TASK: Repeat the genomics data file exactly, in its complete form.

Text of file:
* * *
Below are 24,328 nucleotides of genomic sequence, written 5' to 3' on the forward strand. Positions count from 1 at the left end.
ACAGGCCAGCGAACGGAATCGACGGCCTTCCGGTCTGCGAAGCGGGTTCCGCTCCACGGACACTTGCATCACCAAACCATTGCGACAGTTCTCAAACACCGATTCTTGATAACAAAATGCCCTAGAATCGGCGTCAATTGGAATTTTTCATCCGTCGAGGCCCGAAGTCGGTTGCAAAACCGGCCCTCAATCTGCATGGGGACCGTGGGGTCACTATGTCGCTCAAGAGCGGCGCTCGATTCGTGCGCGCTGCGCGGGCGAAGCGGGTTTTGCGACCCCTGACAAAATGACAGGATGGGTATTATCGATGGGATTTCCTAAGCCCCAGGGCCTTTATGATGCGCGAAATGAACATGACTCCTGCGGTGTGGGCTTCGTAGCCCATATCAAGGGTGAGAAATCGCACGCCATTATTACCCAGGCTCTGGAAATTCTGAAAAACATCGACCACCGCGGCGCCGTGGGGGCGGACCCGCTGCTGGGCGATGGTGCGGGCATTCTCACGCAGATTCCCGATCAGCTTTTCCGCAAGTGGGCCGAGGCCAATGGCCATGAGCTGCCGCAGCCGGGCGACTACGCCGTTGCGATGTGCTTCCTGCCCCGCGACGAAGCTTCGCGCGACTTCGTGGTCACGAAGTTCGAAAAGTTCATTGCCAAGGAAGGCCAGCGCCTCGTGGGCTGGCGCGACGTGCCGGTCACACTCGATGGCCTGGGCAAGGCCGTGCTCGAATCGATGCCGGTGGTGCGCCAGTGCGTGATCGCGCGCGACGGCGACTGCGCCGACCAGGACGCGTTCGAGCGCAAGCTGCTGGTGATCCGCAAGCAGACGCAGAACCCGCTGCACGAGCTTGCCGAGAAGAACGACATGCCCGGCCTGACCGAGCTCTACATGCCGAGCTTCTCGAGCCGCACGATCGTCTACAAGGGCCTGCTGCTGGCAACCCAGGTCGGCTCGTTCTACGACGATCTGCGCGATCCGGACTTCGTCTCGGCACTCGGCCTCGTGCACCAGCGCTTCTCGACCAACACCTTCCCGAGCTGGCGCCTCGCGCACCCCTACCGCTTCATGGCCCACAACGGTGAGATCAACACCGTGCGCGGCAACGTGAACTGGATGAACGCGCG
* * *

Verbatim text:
Below are 24,328 nucleotides of genomic sequence, written 5' to 3' on the forward strand. Positions count from 1 at the left end.
ACAGGCCAGCGAACGGAATCGACGGCCTTCCGGTCTGCGAAGCGGGTTCCGCTCCACGGACACTTGCATCACCAAACCATTGCGACAGTTCTCAAACACCGATTCTTGATAACAAAATGCCCTAGAATCGGCGTCAATTGGAATTTTTCATCCGTCGAGGCCCGAAGTCGGTTGCAAAACCGGCCCTCAATCTGCATGGGGACCGTGGGGTCACTATGTCGCTCAAGAGCGGCGCTCGATTCGTGCGCGCTGCGCGGGCGAAGCGGGTTTTGCGACCCCTGACAAAATGACAGGATGGGTATTATCGATGGGATTTCCTAAGCCCCAGGGCCTTTATGATGCGCGAAATGAACATGACTCCTGCGGTGTGGGCTTCGTAGCCCATATCAAGGGTGAGAAATCGCACGCCATTATTACCCAGGCTCTGGAAATTCTGAAAAACATCGACCACCGCGGCGCCGTGGGGGCGGACCCGCTGCTGGGCGATGGTGCGGGCATTCTCACGCAGATTCCCGATCAGCTTTTCCGCAAGTGGGCCGAGGCCAATGGCCATGAGCTGCCGCAGCCGGGCGACTACGCCGTTGCGATGTGCTTCCTGCCCCGCGACGAAGCTTCGCGCGACTTCGTGGTCACGAAGTTCGAAAAGTTCATTGCCAAGGAAGGCCAGCGCCTCGTGGGCTGGCGCGACGTGCCGGTCACACTCGATGGCCTGGGCAAGGCCGTGCTCGAATCGATGCCGGTGGTGCGCCAGTGCGTGATCGCGCGCGACGGCGACTGCGCCGACCAGGACGCGTTCGAGCGCAAGCTGCTGGTGATCCGCAAGCAGACGCAGAACCCGCTGCACGAGCTTGCCGAGAAGAACGACATGCCCGGCCTGACCGAGCTCTACATGCCGAGCTTCTCGAGCCGCACGATCGTCTACAAGGGCCTGCTGCTGGCAACCCAGGTCGGCTCGTTCTACGACGATCTGCGCGATCCGGACTTCGTCTCGGCACTCGGCCTCGTGCACCAGCGCTTCTCGACCAACACCTTCCCGAGCTGGCGCCTCGCGCACCCCTACCGCTTCATGGCCCACAACGGTGAGATCAACACCGTGCGCGGCAACGTGAACTGGATGAACGCGCG